Thanks to all of you who put the hard work in to get us to this point. If you can, and if you haven't already, please take a few minutes today to thank all of these courageous Senators and Members of the House who took a tough vote (or two!) and voted for TPA:
The Senate - these 13 couragegous Senators voted for final passage: Michael Bennet, Tom Carper, Chris Coons, Maria Cantwell, Dianne Feinstein, Heidi Heitkamp, Tim Kaine, Claire McCaskill, Patty Murray, Bill Nelson, Jeanne Shaheen, Mark Warner, and Ron Wyden.
The House - These 28 courageos Members of the House voted for final passage of TPA: Brad Ashford (NE-2), Ami Bera (CA-7), Don Beyer (VA-8), Earl Blumenauer (OR-3), Suzanne Bonamici (OR-1), Gerry Connolly (VA-11), Jim Costa (CA-16), Jim Cooper (TN-5), Henry Cuellar (TX-28), Susan Davis (CA-53), John Delaney (MD-6), Suzan DelBene (WA-1), Sam Farr (CA-20), Ruben Hinojosa (TX-15), Jim Himes (CT-4), Eddie Bernice Johnson (TX-30), Derek Kilmer (WA-6), Rick Larsen (WA-2), Ron Kind (WI-3), Gregory Meeks (NY-5), Beto O'Rourke (TX-16), Scott Peters (CA-52), Jared Polis (CO-2), Mike Quigley (IL-5), Kathleen Rice (NY-1), Kurt Schrader (OR-5), Debbie-Wasserman Schultz (FL-23), Terri Sewell (AL-7).
There are many ways to thank these members, but the easiest is just to call the congressional switchboard at 202 224-3121, ask to speak to their office and then let their receptionist know that you are grateful for their courage and support of TPA .
With TPA now the law of the land, we are already looking ahead to the campaign to pass TPP when it is finalized in the weeks ahead. We will back in touch with you as this effort gears up this fall.
For more on NDN’s work in support of the President’s trade agenda, including my op-ed, “An Enduring Legacy: The Democratic Party and Free and Open Trade” visit NDN's TPA "Backgrounder" here.
"NDN applauds the House for mustering a majority for trade promotion authority for the second time in the past week. Both chambers have now voted affirmitively in support of advancing TPA, and we are optimistic that Congress can work through the issues that remain so the President can sign it soon.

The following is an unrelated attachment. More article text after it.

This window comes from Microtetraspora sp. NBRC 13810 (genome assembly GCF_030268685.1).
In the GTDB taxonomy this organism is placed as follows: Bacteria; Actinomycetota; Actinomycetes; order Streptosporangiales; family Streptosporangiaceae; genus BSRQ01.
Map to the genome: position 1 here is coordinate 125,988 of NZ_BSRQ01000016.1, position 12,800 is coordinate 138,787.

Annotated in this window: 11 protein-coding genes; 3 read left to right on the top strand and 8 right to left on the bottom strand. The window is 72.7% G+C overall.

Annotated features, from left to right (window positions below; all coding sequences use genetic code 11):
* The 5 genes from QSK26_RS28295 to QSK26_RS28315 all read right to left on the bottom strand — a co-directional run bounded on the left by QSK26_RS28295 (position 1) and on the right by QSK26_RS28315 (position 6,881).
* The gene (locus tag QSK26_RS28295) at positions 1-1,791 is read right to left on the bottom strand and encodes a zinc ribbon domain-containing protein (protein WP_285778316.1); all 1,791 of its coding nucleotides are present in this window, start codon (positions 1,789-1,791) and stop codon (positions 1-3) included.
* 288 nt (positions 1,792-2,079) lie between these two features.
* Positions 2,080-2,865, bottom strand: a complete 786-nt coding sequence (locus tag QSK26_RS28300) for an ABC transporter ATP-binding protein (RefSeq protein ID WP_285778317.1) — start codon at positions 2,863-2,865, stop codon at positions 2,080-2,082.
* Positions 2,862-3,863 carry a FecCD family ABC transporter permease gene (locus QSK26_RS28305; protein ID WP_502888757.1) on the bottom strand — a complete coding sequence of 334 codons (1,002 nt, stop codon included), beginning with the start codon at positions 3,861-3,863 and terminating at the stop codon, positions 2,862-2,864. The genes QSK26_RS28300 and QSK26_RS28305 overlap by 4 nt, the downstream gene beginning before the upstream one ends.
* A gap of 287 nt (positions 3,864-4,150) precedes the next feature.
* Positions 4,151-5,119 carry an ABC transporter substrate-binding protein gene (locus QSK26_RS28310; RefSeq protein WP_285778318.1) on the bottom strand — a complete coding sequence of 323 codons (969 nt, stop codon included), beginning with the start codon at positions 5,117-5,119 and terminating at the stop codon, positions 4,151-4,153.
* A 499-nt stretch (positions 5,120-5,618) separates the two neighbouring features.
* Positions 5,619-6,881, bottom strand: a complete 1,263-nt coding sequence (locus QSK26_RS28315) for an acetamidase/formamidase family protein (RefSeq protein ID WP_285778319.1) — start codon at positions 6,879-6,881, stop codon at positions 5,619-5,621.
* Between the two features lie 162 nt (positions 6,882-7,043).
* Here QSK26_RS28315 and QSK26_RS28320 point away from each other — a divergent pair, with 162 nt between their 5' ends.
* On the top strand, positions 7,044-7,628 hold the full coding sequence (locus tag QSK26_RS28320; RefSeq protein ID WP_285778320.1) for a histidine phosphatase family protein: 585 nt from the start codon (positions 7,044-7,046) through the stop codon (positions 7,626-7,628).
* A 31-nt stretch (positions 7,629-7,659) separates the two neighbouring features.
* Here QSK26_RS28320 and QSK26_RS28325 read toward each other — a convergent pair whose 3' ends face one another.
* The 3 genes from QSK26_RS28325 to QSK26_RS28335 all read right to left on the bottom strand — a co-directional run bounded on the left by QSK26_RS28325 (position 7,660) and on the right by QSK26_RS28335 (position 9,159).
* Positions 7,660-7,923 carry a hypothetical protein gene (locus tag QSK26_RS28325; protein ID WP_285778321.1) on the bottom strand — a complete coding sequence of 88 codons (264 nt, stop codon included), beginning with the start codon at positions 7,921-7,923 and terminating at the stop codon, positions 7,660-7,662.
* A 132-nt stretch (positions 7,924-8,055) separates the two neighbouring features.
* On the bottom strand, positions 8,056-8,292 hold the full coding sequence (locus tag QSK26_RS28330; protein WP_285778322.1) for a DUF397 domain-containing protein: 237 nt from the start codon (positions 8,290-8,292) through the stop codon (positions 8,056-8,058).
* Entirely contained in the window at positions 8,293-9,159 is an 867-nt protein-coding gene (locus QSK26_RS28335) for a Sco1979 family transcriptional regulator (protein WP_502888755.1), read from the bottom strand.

And we applaud the 28 House Democrats who have now voted twice to pass TPA, and the 14 Senate Democrats who will be called on again to support TPA in the coming days."
- Simon Rosenberg, President of NDN
For more on NDN's work on the President's trade agenda, visit this backgrounder. You can also read our previous statement following last Friday's TPA vote in the House, "On TPA Passing, But Not Passing."
In chaos theory, the flutter of a butterfly’s wing can ultimately cause a typhoon halfway around the world. This week, Greece, a nation with a GDP smaller than the Philippines, became that butterfly – and its ongoing economic struggles could cause storms that would upend the financial stability of Europe and wreak serious collateral damage on our own economy.
Greece has flirted with sovereign debt default for more than three years. The latest talks for another bailout from the European Union and the IMF broke down this week, with Greek Prime Minister Alexis Tsipras calling the EU proposal “humiliating and the IMF’s conduct “criminal.” Normally, the debt troubles of a country with an economy barely one percent the size of our own wouldn’t matter much to us. But as a member of the EU and the Eurozone monetary union, Greece’s problems can reverberate deeply throughout Europe. Global investors already are nervous that the EU and IMF may be unable to head off Greece’s looming insolvency. If the worst happens, Greece’s default could trigger runs on government bond markets in other Eurozone countries seen at risk, including Italy and Spain. Since Europe’s large financial institutions hold more than $1 trillion worth of those bonds, a Greek default could spark a financial meltdown rivalling even the 2008-2009 crisis,
This crisis has unfolded in fits and starts for a long time, and the EU and the European Central Bank (ECB) have spent hundreds of billions of Euros trying to support those bond markets and strengthen the banking system. No one knows if it will be enough to stave off the worst-case scenario. But if a genuine crisis unfolds over the next month or so, everyone does know that European voters will never accept another bank bailout. And if Europe’s economy falls into a tailspin, the ECB will have little room to support and stabilize it by cutting interest rates.
Greece’s default also would trigger its exit from the EU and the Eurozone. No country has ever done so before, so no one knows precisely what would happen next. Inevitably, the consequences would be destructive. To begin, if Greece has to abandon the Euro and revive the drachma, its economy would come to a halt. The government could not pay its employees, vendors or issue pension checks; and untold thousands of Euro-based contracts across Greece and between Greek and foreign concerns would have to be renegotiated. So, on top of an unfolding financial crisis, the balance sheets of those foreign firms would suffer further, and a rapidly-deepening recession would spread across much of Europe.